“You’re just getting a little feeble,” retorted Jim.

“Do you mean to insinuate,” I demanded, that I couldn’t sit out in a bog as easy as you? Do you suggest that you are more fit to stand a little wind and weather…”

Well, you know how it goes? Somebody is always trapping us by the old personality method. At any rate, with a gun borrowed from my brother, and in hip rubber boots borrowed from the garage man, and in woollen shirts and leather vests and canvas hunting coats and great clumsy slicker borrowed from my son, I waited in the cold rain for Jim to hack into my side drive to pick up my dunnage bags and valises full of spare woollens, and shell boxes and all the equipment a normal man can think of taking with him at this time of year on a most unnatural undertaking. Including a hot water bottle.

“A swell day for ducks,” gloated Jim, shoving open the car door heartily.

“And for the flu,” I agreed. “It smells as if it were going to snow.”

Thus, for a period of three hours, along deserted highways amid a forsaken world, we drove, the rain flooding and volleying eternally, and the short afternoon waning to an unpleasant and mischievous darkness, out of which raced glaring lights of unhappy vehicles, and the dim, unfriendly lights of towns and villages wrapped in November gloom.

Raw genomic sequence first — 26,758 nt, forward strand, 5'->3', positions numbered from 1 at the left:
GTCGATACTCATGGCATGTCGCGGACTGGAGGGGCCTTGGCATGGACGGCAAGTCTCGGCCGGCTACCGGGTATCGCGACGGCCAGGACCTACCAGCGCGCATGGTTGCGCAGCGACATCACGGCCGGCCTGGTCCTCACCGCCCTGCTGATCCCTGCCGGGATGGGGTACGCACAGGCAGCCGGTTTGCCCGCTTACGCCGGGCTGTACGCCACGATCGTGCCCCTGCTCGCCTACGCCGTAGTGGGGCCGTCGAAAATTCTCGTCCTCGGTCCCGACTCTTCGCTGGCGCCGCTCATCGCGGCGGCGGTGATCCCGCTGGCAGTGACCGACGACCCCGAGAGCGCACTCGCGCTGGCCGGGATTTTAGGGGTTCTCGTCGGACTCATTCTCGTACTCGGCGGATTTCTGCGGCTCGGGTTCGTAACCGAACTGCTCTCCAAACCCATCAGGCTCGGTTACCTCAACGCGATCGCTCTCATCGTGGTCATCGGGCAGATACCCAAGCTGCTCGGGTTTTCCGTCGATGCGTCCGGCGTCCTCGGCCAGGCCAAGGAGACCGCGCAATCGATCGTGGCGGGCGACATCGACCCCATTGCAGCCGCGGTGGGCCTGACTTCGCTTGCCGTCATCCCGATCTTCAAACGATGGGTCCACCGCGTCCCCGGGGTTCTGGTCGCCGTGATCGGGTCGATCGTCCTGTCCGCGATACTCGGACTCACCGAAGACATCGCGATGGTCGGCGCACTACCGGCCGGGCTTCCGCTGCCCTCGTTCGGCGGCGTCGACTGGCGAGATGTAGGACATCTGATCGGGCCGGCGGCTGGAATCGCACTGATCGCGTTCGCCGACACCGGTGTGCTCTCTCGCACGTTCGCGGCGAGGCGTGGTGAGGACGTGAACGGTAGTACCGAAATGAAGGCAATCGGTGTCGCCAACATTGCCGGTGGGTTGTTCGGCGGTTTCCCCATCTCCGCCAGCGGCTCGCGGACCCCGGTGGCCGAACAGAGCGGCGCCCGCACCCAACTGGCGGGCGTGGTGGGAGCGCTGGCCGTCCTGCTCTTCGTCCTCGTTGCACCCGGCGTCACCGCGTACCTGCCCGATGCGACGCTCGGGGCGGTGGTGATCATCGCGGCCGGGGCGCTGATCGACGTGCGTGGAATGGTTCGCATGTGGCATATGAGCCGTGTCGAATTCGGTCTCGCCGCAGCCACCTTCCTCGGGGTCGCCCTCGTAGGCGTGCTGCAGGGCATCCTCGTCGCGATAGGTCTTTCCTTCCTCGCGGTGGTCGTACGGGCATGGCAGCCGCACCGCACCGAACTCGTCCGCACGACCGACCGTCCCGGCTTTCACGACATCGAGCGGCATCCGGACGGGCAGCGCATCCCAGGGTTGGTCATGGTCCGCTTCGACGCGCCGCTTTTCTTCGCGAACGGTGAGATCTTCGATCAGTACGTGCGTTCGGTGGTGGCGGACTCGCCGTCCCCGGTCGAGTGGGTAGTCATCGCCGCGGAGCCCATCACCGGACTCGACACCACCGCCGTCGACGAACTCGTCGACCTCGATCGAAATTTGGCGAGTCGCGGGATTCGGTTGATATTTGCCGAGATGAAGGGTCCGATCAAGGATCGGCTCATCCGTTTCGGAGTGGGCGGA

Jim professed to love it all, the feeling of strong and virile isolation from a timid and withdrawn world. He talked about the arts of wing shooting, of leading a duck so many feet per yard of distance per angle of flight. He raved about the flavor of wild duck, believing that a split teal, broiled in a wire broiler over charcoal, cooked merely to a perfection that still permitted the juices to run, and served with boiled wild rice, boiled celery served only with butter, and hot dry toast, to be the supremest wild flavor the human palate could appreciate.